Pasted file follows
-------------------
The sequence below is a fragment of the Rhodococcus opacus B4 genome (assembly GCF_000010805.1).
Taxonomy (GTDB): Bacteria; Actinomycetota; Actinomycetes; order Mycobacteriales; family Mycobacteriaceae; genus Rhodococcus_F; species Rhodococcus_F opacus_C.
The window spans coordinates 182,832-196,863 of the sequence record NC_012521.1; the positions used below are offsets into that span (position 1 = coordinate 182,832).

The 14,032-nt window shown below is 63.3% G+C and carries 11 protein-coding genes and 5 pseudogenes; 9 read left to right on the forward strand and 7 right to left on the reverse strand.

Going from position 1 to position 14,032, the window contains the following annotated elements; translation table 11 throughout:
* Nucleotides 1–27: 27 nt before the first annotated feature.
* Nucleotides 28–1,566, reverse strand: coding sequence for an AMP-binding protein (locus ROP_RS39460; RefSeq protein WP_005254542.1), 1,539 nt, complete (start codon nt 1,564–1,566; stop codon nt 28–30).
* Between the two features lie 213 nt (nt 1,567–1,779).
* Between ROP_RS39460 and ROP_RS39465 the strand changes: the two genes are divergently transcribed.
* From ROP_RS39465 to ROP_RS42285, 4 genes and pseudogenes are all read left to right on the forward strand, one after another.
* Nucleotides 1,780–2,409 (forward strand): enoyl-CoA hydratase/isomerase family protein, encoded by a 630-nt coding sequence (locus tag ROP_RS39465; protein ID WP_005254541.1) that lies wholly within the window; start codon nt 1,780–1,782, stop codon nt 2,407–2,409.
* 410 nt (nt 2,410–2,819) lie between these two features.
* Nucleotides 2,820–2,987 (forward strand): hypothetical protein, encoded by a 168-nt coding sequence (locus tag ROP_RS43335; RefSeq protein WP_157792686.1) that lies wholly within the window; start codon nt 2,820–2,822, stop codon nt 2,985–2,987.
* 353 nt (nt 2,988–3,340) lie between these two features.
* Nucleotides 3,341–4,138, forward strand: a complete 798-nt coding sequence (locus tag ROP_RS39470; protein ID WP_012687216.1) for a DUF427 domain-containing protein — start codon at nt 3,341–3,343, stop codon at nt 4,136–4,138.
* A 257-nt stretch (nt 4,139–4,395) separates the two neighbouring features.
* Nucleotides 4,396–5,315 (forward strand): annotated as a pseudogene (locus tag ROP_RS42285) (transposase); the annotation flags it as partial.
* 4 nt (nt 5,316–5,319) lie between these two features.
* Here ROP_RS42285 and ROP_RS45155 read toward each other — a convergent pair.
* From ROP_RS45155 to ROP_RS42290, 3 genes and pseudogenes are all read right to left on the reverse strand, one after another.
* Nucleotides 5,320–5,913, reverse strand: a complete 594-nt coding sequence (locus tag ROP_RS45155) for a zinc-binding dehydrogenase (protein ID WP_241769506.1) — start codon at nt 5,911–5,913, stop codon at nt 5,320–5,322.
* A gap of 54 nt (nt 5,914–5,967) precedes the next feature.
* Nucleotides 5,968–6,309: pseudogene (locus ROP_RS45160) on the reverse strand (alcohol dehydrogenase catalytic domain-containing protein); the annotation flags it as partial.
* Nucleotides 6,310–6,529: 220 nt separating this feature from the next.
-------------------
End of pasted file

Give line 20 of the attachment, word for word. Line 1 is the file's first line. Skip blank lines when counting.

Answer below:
* From ROP_RS45155 to ROP_RS42290, 3 genes and pseudogenes are all read right to left on the reverse strand, one after another.